Those Were The Days, My Friend

“Those were the days, my friend. We thought they’d never end, we’d sing and dance, forever and a day…..” Mary Hopkins (1968)

Lately I have had the chance to tune into satellite radio and catch all the songs that I loved from the 60’s. Bopping down the road, radio blaring, my head is whipping back and forth as I sing along with all the old hits. Anybody watching me from another car might be concerned that I am having some sort of seizure; my lips are pulled back into a rock star grimace and my fists are pounding the steering wheel as I hammer out the 4-4 beat in time to drums and screaming guitars.

Hearing the music I am once again riding a magic carpet with Steppenwolf, convinced I was born to be wild. I am sailing through the sky with Lucy and her diamonds. I cain’t get no respect, along with Aretha or any satisfaction with Mick (but who could?). On the bright side, there are plenty of good vibrations, courtesy of the Beach Boys even if there are sounds of silence coming from Simon and Garfunkle. Oh to be the wild thing that the Troggs were looking for, or the pretty woman that Ray Orbison wants to meet – yes, I believed in magic by the spoonful and regardless of what Sam Cooke said, I never believed a change would ever come.

What were you doing in the 60’s? Do you recall the sounds, the sights, the smells? Yes, the music is unforgettable, but what about the events? This was the decade of JFK, Martin Luther King, Bobby Kennedy, racial riots and civil rights movements, the Cuban missile crisis, the Cultural Revolution in China and Mao Tse Tung, global outcries to the Vietnam War, construction of the Berlin Wall, apartheid was alive and well in South Africa. The world was undergoing massive changes and here at home, I was worrying about tie-dyed jeans and whether or not to wear a bra. Yah, real deep.

And of course – boys. Especially one bad boy who was the beck and call of my teen years. HIS beck and call, that is. He would crook a finger, and over I would race. I still get a jolt whenever I smell “Brut” (what else would he wear??)  and imagine the rush of adolescent hormones (actually, ANY hormones nowadays would be good!) surging through my body as I recall his wicked smile.

Back in the 60’s there were no worries about tomorrow, no concerns about a recession, no loss, no grief, no regrets. Yes Mary, we’d live the life we choose, and fight and never lose – those were the days, oh yes those were the days.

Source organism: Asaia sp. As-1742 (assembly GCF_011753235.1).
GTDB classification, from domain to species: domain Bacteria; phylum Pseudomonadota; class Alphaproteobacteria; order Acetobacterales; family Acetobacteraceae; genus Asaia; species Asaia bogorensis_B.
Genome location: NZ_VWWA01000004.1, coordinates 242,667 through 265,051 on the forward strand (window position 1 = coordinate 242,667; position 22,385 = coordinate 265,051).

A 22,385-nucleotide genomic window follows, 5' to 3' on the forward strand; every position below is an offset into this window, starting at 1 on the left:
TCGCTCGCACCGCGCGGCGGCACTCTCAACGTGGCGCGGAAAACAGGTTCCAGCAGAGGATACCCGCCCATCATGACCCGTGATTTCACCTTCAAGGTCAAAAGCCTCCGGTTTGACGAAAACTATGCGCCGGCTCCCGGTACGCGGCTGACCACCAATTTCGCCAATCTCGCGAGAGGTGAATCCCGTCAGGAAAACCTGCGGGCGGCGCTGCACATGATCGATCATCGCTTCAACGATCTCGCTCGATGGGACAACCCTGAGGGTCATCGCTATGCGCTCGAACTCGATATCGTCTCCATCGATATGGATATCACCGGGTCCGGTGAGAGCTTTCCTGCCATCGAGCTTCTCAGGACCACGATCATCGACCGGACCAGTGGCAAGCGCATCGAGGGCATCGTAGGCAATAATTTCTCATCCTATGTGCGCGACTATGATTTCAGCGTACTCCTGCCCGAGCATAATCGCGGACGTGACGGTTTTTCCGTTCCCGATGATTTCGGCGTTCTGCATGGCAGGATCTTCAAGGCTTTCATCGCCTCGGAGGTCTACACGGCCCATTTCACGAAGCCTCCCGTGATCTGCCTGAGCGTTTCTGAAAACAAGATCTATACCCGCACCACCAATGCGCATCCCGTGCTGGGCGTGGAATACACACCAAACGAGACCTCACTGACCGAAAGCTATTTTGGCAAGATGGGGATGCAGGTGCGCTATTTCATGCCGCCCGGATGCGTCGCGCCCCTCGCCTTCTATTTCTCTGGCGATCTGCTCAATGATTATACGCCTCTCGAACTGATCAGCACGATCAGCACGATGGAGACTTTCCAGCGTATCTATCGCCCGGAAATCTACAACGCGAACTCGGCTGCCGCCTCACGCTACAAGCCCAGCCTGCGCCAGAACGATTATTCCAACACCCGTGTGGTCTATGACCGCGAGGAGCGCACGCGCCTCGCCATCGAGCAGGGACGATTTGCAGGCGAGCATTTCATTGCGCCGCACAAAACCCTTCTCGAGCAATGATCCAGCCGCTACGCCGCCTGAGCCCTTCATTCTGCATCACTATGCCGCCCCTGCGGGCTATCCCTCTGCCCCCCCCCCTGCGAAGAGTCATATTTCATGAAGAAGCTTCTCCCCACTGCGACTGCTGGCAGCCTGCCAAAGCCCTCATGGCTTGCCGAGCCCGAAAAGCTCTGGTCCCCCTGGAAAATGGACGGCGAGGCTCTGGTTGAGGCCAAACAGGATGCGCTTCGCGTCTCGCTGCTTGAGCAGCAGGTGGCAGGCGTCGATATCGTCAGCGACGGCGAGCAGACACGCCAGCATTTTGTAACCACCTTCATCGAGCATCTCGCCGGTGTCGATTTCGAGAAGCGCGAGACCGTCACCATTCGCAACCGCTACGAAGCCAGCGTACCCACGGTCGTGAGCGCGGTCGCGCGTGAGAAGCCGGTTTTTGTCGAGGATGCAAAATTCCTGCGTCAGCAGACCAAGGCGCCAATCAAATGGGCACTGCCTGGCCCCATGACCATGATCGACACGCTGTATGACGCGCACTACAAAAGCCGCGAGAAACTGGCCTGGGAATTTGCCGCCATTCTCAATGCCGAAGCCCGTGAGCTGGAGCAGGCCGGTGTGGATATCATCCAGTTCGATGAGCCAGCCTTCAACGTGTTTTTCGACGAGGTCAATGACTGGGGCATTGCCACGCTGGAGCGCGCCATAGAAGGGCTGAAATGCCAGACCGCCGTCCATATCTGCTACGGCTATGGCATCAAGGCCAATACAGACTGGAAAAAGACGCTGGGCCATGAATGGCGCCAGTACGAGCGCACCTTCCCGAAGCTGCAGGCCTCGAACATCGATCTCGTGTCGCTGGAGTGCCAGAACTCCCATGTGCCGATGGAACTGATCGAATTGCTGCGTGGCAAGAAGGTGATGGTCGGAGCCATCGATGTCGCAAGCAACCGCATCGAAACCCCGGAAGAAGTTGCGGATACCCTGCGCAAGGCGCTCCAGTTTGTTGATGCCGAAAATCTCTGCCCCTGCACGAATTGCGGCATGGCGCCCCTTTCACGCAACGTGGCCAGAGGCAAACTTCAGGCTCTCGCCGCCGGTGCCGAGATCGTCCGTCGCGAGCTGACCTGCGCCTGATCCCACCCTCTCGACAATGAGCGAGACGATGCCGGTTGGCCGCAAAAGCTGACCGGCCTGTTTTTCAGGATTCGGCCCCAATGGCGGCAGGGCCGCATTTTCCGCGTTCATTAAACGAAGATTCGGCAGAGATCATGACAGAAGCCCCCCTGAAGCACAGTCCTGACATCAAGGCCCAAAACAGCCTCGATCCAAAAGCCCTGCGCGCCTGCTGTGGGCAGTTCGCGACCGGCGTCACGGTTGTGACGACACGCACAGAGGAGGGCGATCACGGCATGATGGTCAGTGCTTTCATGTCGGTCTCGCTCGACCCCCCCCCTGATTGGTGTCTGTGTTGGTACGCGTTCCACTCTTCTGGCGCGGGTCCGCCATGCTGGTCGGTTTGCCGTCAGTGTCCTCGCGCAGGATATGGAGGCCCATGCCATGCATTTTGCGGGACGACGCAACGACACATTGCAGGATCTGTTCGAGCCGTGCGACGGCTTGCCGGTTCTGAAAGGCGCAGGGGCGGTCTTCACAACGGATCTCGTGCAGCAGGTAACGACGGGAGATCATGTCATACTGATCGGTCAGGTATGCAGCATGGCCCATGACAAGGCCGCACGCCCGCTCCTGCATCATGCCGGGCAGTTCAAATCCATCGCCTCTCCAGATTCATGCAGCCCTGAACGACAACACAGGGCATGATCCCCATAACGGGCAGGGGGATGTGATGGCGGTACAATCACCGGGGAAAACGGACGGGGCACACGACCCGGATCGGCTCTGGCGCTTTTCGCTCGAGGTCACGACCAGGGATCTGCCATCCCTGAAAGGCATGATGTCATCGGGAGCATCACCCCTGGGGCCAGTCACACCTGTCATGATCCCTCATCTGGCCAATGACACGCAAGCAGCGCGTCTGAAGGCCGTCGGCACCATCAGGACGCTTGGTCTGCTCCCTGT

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About Lady Boomer

A voice for lady boomers, Bette Hodgins is a writer, life enthusiast and navel-gazer. Unfortunately navel lint keeps cluttering up her path to enlightenment, but she is nothing if not persistent in her journey of life!
This entry was posted in Favourite Things, Health and Beauty For Life, Self-Discovery, Soul Mates. Bookmark the permalink.

4 Responses to Those Were The Days, My Friend

  1. Mary says:

    What a treat to wake up and read your memories of the 60s (which are just like mine) and told so skillfully and full of fun. I might go back just a few years earlier and wonder why must I be a teenager in love, or wonder will he still love me tomorrow, or give in to you don’t have to say you love me just be close at hand, or buying into big girls don’t cry…

    What fun.

  2. Connie says:

    Yes! My teen years were also lived with a backdrop of music! Thanks for the memories, Bette.

    The opening bars of 1963s “He’s a Rebel” by The Crystals put me beside the jukebox in the Curling Club at CFB Petawawa (where I learned that success in sport was possible.) In 1966, “Cherish” by The Association wafted from the speakers of my soon-to-be- boyfriend’s new Pontiac Parisienne convertible when he picked me up on Parkdale Avenue in Ottawa. We drove that car to Quebec City for our honeymoon two years later.

    John Denver helped rock my babies to sleep in the 70s, and Neil Diamond serenaded nighttime feedings. And as those babies grew, our soundtrack changed from Raffi’s Willoughby Wallaby Woo to AC DC and Queen and my husband’s “turn that damn music down.”

    The house is quieter most of the time now. But, when one of those great old songs arrives bearing the gift of a memory, I crank the volume to “Max.”

  3. barb says:

    I listen to an “oldies” station because I love to hear all those great songs. Gee, I’m not so sure that I like to be known as an “oldie” but what the heck, it is great music!!

    • Lady Boomer says:

      I know what you mean! I can still recall the day I was listening to the radio, and the announcer was talking about “the oldies”…..and to my utter shock, I realized he was talking about songs from the 60’s and 70’s!! THOSE couldn’t be oldies – they were hits from MY younger years! But it was true!

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